Pellios et al. [17] reported the long term results of 77 patients suffering from AIS at 25 years after Boston brace removal. The initial Cobb angle of 28.2° (±8.7) was reduced during brace application to 17.3° (±9.2) then increased at the 25 year follow-up to 25.4° (±13.8). The mean loss of correction at 25 years after brace discontinuation was 8.1°. Nachemson [20] confirmed similar long-term results of 109 patients, the mean loss of correction at 22 years after brace discontinuation was 7.9°. Lange et al. [21] showed better results in a similar study of 215 patients at 25 years after Boston brace removal. They reported the mean Cobb angle deterioration at the long term evaluation was 4.1° after brace removal.

In our study, the mean pre-brace Cobb angle of 32.17° (±9.12) was reduced during brace application to 19.39° (±10.8). It increased slightly at the short time follow-up to 20.67° (±11.2) and further increased at the 15-year follow-up to 22.12° (±12.11). However, the mean pre-brace Cobb angle was not significantly different at the 15-year follow-up, demonstrating stability with a loss of correction of 2.7°.

78.5% of our cohort completed the long-term follow up with less than 30° Cobb angle. Therefore, our results are slightly better than those published in the literature regarding the course of curve progression following brace removal. Bracing seems to be an effective treatment method, with good long-term results also shown in moderate curves.

Furthermore, the results from the subgroups at long-term follow-up revealed a slight increase in the Cobb angle in both groups. The increase was not significantly different at 15 years follow-up and the difference between groups, 2.14° (Cobb ≤ 30°) versus 3.88° (Cobb > 30°), was not statistically significant. These results are in contrast with past studies that showed a progressive increment of the curve at skeletal maturity in those that were classified as moderate [1, 22]. Reasons effecting the stability of the curve after the brace treatment were not clear from the results but may be related to stiffness of the treated curves.

Using collected demographic data, we found no significant difference in both pregnancy and pain between groups.

A limitation of our study was that the cohort is still young with a mean of 32 years. It would be useful to study patients older than 50 years, in which the degenerative processes of the spine are more evident and important. Even more interesting would be studying the behavior thoracolumbar curves; in fact, the three cases of chronic pain related to instability, due to rotational subluxation, were thoracolumbar curves.

Conclusions

The results demonstrate slight loss of correction 15 years post bracing. We found no difference in terms of long-term results and progression between patients with ≤ 30° vs > 30° Cobb angles. In conclusion, bracing could be effective for long-term in patients with adolescent idiopathic scoliosis.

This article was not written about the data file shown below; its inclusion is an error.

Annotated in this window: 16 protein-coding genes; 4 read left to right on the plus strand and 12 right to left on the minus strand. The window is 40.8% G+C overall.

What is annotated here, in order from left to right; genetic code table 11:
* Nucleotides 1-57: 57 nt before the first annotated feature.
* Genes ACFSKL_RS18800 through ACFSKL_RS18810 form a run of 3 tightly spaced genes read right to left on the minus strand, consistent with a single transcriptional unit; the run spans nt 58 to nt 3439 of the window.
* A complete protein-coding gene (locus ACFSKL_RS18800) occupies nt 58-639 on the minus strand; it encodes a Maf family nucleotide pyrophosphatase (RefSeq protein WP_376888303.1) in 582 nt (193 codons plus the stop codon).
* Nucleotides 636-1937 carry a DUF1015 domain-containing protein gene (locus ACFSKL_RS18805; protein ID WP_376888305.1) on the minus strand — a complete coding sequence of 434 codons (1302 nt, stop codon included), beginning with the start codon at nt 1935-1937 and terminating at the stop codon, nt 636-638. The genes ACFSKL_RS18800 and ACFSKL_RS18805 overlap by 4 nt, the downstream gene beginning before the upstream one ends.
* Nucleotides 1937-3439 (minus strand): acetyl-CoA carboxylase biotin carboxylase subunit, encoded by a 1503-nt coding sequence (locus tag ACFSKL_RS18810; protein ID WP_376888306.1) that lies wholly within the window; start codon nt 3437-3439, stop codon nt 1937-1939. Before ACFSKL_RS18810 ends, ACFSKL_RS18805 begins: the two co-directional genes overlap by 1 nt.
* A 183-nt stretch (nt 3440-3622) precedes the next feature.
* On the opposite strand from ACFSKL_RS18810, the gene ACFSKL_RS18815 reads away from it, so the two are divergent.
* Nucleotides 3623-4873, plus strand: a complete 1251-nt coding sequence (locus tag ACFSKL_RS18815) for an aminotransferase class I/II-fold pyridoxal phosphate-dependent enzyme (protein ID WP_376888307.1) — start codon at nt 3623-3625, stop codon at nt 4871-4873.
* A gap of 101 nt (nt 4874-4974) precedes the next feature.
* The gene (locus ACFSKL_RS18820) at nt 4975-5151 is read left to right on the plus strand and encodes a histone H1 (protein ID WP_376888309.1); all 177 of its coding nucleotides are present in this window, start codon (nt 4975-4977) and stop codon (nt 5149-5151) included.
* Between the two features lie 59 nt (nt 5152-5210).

Abbreviations

AIS: 

Adolescent idiopathic scoliosis

AP: 

Anterior-posterior

CM: 

Cobb’s method

LL: 

Latero-lateral

PASB: 

Progressive action short brace

SOSORT: 

Society on Scoliosis Orthopedic and Rehabilitation Treatment

SRS: 

Scoliosis Research Society

TA: 

Perdriolle’s method

Declarations

Acknowledgements

None.

Funding

No funding was received.

Availability of data and materials

The data sets used and/or analyzed during the current study are available from the corresponding author on reasonable request.

Authors’ contributions

AGA participated in the conception, design, coordination, acquisition, , analysis and interpretation of data, drafting of the manuscript, and performed the statistical analysis. PP, FF, MG, and VG helped to draft the manuscript. LA participated in the conception, design, coordination, and helped to draft the manuscript. All authors read and approved the final manuscript.

Ethics approval and consent to participate

Study was conducted with respect to the Helsinki Declaration; all the participants (parents) signed an informed consent to allow the use of clinical data for research purpose.

The Ethics Committee at the Ospedale Pediatrico Bambino Gesù confirmed that retrospective archive studies do not need ethics approval.

Consent for publication

Not Applicable.

Competing interests

The authors declare that they have no competing interests.

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Authors’ Affiliations

(1)
U.O.C. of Orthopedics and Traumatology, Children’s Hospital Bambino Gesù, Institute of Scientific Research
(2)
University of Cassino
(3)
Department of Orthopedics, University Hospital “Agostino Gemelli”, Catholic University of the Sacred Heart School of Medicine

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Copyright

© The Author(s). 2017